his own, the bulk of his subjects even then amounted to but six thousand men. These were the small beginnings of all nations in the world ; and Cecrops must be thought to begin his in like manner. One point which he took the greatest care of, was to instruct the people in religion; for all authors who speak of him, are express and more particular in this than one would expect;' so that we may guess he was remarkably diligent in this matter. He divided them into four tribes, orders, ranks, or fraternities ; in order to their being capable of performing, each sort of men in their rank and order, the several offices of civil life. lle taught them likewise all the arts of living, in which he must have been well instructed, by having lived in so flourishing a kingdom as Egypt had been. He applied himself daily in giving them laws and rules for their actions, in hearing and deciding all causes of difference which might arise amongst them, and in encouraging every thing which might tend to their living in peace and good order ; and suppressing and dissuading them from all actions which might interrupt their happiness. Before his time, the people of Attica made no marriages, but had their women in com. mon; but he reduced them from this wild and brutish extravagance, and taught each man to marry one wife ;p for which reason Athenæus and Justin 4 say he was called Alpuns, or one born of two parents. Other
• Euseb, in Chronic, id. Præp. Evang. I. 10. c. 9. Syne cellus, p. 153. Macrob. Saturnal. lib. 1. c. 10. P Suidas in IIpoumo. 1 Athenæus Deipnosoph. I. 13.
9 Athenæus Deipno p. 555. Justin. lib. 2. c. 6.
writers assign other reasons for his having this appellation ; but this seems by far the best. The Athenians themselves have given divers accounts of his having this name; but they were so different, and many of them so frivolous, that Diodorus Siculus' concluded they had lost the true account of it. Cecrops governed Attica fifty years. He had a son and three daughters'; his son's name was Erysichthon, his daughters were Hirce, Aglauros, and Pandrosos. Erysichthon died before his father, and was buried at Prasiæ, a city of Attica. Cecrops died A. M. 2473.
When Cecrops died, Cranaus, a very potent and wealthy Attican, was made king. He had several daughters, one of whom was married to Amphictyon, who expelled his father-in-law Cranaus, and made himself king; but in a little time Erichthonius made a party, and deposed Amphictyon. - All this happened in about twenty years after the death of Cecrops ; for, according to the marble,* Amphictyon was king within ten years after Cecrops' death, and Erichthonius within ten more." Erichthonius was an Egyptian, and very probably came with Cecrops into Greece. Diodorus says, that Erechtheus came from Egypt, and was made king of Athens ;? here is only a small mistake of the name, made either by Diodorus, or some transcriber. Erechtheus was the son of Pan.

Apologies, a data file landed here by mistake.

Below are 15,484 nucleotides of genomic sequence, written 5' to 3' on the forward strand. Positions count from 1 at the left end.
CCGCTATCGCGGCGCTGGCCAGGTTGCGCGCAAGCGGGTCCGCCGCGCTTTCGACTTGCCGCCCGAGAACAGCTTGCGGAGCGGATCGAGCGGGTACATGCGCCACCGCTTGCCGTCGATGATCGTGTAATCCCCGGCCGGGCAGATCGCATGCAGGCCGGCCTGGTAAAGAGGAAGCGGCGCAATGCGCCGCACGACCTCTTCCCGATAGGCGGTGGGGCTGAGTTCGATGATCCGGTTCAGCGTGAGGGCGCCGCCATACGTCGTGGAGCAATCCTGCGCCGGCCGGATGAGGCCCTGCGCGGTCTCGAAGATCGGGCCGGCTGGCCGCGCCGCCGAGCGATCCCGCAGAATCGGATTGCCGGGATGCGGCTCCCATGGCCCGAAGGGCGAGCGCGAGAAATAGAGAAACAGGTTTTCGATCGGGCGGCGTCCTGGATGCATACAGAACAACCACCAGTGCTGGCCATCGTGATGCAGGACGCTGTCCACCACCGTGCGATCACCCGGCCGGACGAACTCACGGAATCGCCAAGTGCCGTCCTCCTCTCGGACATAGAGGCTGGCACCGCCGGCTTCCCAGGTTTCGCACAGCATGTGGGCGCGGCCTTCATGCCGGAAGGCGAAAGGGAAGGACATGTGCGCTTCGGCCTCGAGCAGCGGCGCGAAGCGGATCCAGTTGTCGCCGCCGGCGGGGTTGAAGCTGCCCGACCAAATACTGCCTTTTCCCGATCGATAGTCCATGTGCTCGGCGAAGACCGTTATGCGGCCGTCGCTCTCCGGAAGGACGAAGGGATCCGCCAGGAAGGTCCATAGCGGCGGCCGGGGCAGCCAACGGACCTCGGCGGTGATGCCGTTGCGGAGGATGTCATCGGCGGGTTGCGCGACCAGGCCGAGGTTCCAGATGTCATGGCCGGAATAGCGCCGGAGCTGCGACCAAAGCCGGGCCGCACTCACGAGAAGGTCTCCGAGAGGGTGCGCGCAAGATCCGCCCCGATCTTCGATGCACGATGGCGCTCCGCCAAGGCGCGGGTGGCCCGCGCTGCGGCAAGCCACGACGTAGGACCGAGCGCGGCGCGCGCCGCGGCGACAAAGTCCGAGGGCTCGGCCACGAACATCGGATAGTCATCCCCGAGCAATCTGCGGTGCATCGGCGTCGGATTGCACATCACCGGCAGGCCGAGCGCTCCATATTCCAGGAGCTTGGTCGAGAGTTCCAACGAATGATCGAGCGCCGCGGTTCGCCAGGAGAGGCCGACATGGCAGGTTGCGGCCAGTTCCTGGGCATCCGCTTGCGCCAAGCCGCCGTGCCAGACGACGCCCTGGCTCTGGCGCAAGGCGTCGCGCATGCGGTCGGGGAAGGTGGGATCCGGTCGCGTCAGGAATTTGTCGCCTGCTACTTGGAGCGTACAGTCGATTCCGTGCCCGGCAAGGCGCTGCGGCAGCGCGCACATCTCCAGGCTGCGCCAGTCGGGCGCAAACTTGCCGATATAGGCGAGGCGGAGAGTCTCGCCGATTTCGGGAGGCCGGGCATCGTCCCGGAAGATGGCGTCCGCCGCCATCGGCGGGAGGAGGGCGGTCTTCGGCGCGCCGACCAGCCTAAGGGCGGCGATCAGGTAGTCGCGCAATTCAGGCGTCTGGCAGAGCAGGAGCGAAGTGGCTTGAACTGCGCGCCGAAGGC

Diodor. Sic. I. 1.
Euseb. in Chron. * Pausan. in Atticis, lib. 1. c. 2: Ibid. c. 31.
Castor in Euseb. Chron. Pausan. in Atticis.
dion, and grandson of Erichthonius, and Erichtho. nius was the person who came from Egypt. Agreeable to this is the account which the Greeks give of him ; who say he had no mortal father, but was descended from Vulcan and the earth, i. e. he was not a native of their country; for they had no account to give of his family or ancestors, and so in time they made a fable instead of a genealogy. Attica was a barren country, but Erichthonius taught his people to bring corn from Egypt.
About sixty-three years after Cecrops began his reign at Athens, and about thirteen years after Cecrops' death, Cadmus came into Boeotia, and built Thebes, A. M. 2486.d Tatian and Clemens Alexandrinus e thought him much later; but as they assign no reasons for their opinions, so certainly they were much mistaken in this, as they are confessed to be in some other points, which Eusebius wrote after them on purpose to correct. Eusebius bimself, if Scaliger indeed placed Cadmus according to Eusebius' mean. ing, has mistaken this point; for Cadmus stands in the Chronicon & above a hundred years lower than his true place, which the marble seems very justly to have fixed, as may clearly appear by considering what Pausanias has given of Cadmus' family, and comparing that and what Pausanias further offers, with Castor's, account of the Sicyon kings. Lab
* Castor. in Euseb. Pausan. ubi sup. Pausan. ibid. Diodorus Sic. lib. 1. d Marmor. Arund. Ep. 7.
Tatian. orat. ad Græcos, c. 61. Clem. Alexand. Stromat. lib. 1. See Euseb. Ngoosh. Euseb. Num. 587,